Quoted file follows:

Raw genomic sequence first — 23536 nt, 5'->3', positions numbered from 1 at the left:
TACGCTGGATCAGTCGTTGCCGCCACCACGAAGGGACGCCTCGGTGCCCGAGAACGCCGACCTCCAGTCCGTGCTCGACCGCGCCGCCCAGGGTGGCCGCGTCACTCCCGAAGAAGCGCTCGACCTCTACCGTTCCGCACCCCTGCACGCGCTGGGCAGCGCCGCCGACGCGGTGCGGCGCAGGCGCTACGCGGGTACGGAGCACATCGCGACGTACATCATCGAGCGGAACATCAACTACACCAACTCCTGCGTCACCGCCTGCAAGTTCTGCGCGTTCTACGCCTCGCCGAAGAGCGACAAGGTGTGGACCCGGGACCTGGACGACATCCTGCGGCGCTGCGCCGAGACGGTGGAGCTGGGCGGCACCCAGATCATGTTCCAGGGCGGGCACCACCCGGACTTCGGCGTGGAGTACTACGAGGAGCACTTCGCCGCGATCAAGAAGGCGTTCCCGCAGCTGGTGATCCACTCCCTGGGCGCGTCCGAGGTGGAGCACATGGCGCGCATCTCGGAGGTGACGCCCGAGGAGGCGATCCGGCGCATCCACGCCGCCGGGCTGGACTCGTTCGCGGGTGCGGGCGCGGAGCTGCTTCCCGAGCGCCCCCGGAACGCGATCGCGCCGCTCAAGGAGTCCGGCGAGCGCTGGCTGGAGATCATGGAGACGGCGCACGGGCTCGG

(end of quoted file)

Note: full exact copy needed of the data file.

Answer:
Raw genomic sequence first — 23536 nt, 5'->3', positions numbered from 1 at the left:
TACGCTGGATCAGTCGTTGCCGCCACCACGAAGGGACGCCTCGGTGCCCGAGAACGCCGACCTCCAGTCCGTGCTCGACCGCGCCGCCCAGGGTGGCCGCGTCACTCCCGAAGAAGCGCTCGACCTCTACCGTTCCGCACCCCTGCACGCGCTGGGCAGCGCCGCCGACGCGGTGCGGCGCAGGCGCTACGCGGGTACGGAGCACATCGCGACGTACATCATCGAGCGGAACATCAACTACACCAACTCCTGCGTCACCGCCTGCAAGTTCTGCGCGTTCTACGCCTCGCCGAAGAGCGACAAGGTGTGGACCCGGGACCTGGACGACATCCTGCGGCGCTGCGCCGAGACGGTGGAGCTGGGCGGCACCCAGATCATGTTCCAGGGCGGGCACCACCCGGACTTCGGCGTGGAGTACTACGAGGAGCACTTCGCCGCGATCAAGAAGGCGTTCCCGCAGCTGGTGATCCACTCCCTGGGCGCGTCCGAGGTGGAGCACATGGCGCGCATCTCGGAGGTGACGCCCGAGGAGGCGATCCGGCGCATCCACGCCGCCGGGCTGGACTCGTTCGCGGGTGCGGGCGCGGAGCTGCTTCCCGAGCGCCCCCGGAACGCGATCGCGCCGCTCAAGGAGTCCGGCGAGCGCTGGCTGGAGATCATGGAGACGGCGCACGGGCTCGG